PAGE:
Fifteen polo-clad teenagers from Erasmus Hall swarmed the aisles of the Flatbush Avenue Stop & Shop yesterday, heaving plastic-wrapped turkeys, whole pineapples, and cans of cranberry sauce into groaning shopping carts. They are culinary students at Erasmus’ Academy of Hospitality and Tourism, a traditional high school with Career and Technical Education (CTE) programs, just down the street. There, they learn to create meals from scratch, alongside their core classes.
The students had come to gather ingredients for the third annual Kings Cares Thanksgiving Luncheon, which they’ll cook and serve to the Flatbush community. The event was planned in partnership with Kings Theatre, the National Development Council (NDC), the 70th Precinct, and the Flatbush Avenue and Church Avenue Business Improvement Districts, or BIDs. With a budget of $2,000, all in donated Stop & Shop gift cards, they could purchase more than enough food for the 400-plus people they plan on serving.
“We supply the $2,000 in gift cards so that the community can have a warm meal, cooked by their own community members,” said Stefanie Shuman, a PR representative for Stop & Shop.
Under the gaze of Dawn Watson, their teacher, students carefully selected jugs of olive oil and cans of Kraft parmesan, being sure to stay within budget. Watson, affectionately referred to as “Ms. Watson” by students and adults alike, gave stern but patient directives to students as they held out items for her approval. One brand of olive oil was too expensive: “It doesn’t have to be extra virgin,” she said.
The luncheon, Watson said, is an opportunity for students to expand their culinary education beyond the confines of the school kitchen. They take their shopping lists and they calculate quantities of ingredients based on the number of people they need to serve. In addition to cooking, they learn to shop, and shop frugally.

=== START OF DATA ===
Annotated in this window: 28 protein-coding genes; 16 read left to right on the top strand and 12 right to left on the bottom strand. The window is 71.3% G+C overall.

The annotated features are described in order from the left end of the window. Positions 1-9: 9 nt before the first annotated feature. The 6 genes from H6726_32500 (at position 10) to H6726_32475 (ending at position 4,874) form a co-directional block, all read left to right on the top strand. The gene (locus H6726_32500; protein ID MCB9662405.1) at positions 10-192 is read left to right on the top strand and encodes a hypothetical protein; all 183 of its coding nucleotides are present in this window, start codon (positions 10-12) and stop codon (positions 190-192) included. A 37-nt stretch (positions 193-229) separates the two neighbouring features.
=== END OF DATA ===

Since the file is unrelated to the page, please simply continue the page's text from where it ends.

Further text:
One 11th grader, Shakiya Lewis, was excited for the learning opportunity. “I know how to save money, but also spend it,” she said.
The luncheon is also great training for students who hope to enter the culinary industry after school. “I always wanted to be a chef,” said 10th grader Kenaph Saint Surin, who moved to Brooklyn from Haiti. “This will help me to get more experience.”
It will also be a lesson in teamwork: the entire culinary department, roughly 150 students, will get broken into groups, each one tending to a different part of the feast. One team will cover yams, one will work on starches, and still another will be in charge of turkeys – 30 birds, to be exact, which students will season with a homemade rub.
And then there’s the turkey stock. “We’re not buying stock,” Watson insisted. “This is fresh stock.” That stock, prepared by sophomore-year culinary students, would be used throughout the whole meal.
Watson takes a lot of pride in her students. “My kids – they’re not very privileged kids,” said Watson. “But they like to give back.”
Two girls – 11th grader Sanna-Kaye Reid and 10th grader Nicea Paul, are huge fans of the experience. “You pick out the food, you cook the food, and you serve it to people, you see the smile on their face,” said Paul.